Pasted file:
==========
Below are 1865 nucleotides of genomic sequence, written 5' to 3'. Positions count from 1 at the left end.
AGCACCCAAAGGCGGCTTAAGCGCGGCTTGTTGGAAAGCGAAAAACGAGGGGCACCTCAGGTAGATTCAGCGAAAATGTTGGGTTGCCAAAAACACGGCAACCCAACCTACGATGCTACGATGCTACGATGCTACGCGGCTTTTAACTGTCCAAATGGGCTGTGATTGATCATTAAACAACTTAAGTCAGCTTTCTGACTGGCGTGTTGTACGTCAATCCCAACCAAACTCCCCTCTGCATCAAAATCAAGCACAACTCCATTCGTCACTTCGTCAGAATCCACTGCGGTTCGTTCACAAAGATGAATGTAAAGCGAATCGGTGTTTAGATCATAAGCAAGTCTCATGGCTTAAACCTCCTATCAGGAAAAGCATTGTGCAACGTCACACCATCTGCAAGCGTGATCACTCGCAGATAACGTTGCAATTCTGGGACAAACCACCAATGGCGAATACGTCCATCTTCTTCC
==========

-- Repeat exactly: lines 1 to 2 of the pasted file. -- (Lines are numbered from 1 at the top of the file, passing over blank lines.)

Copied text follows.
Below are 1865 nucleotides of genomic sequence, written 5' to 3'. Positions count from 1 at the left end.
AGCACCCAAAGGCGGCTTAAGCGCGGCTTGTTGGAAAGCGAAAAACGAGGGGCACCTCAGGTAGATTCAGCGAAAATGTTGGGTTGCCAAAAACACGGCAACCCAACCTACGATGCTACGATGCTACGATGCTACGCGGCTTTTAACTGTCCAAATGGGCTGTGATTGATCATTAAACAACTTAAGTCAGCTTTCTGACTGGCGTGTTGTACGTCAATCCCAACCAAACTCCCCTCTGCATCAAAATCAAGCACAACTCCATTCGTCACTTCGTCAGAATCCACTGCGGTTCGTTCACAAAGATGAATGTAAAGCGAATCGGTGTTTAGATCATAAGCAAGTCTCATGGCTTAAACCTCCTATCAGGAAAAGCATTGTGCAACGTCACACCATCTGCAAGCGTGATCACTCGCAGATAACGTTGCAATTCTGGGACAAACCACCAATGGCGAATACGTCCATCTTCTTCC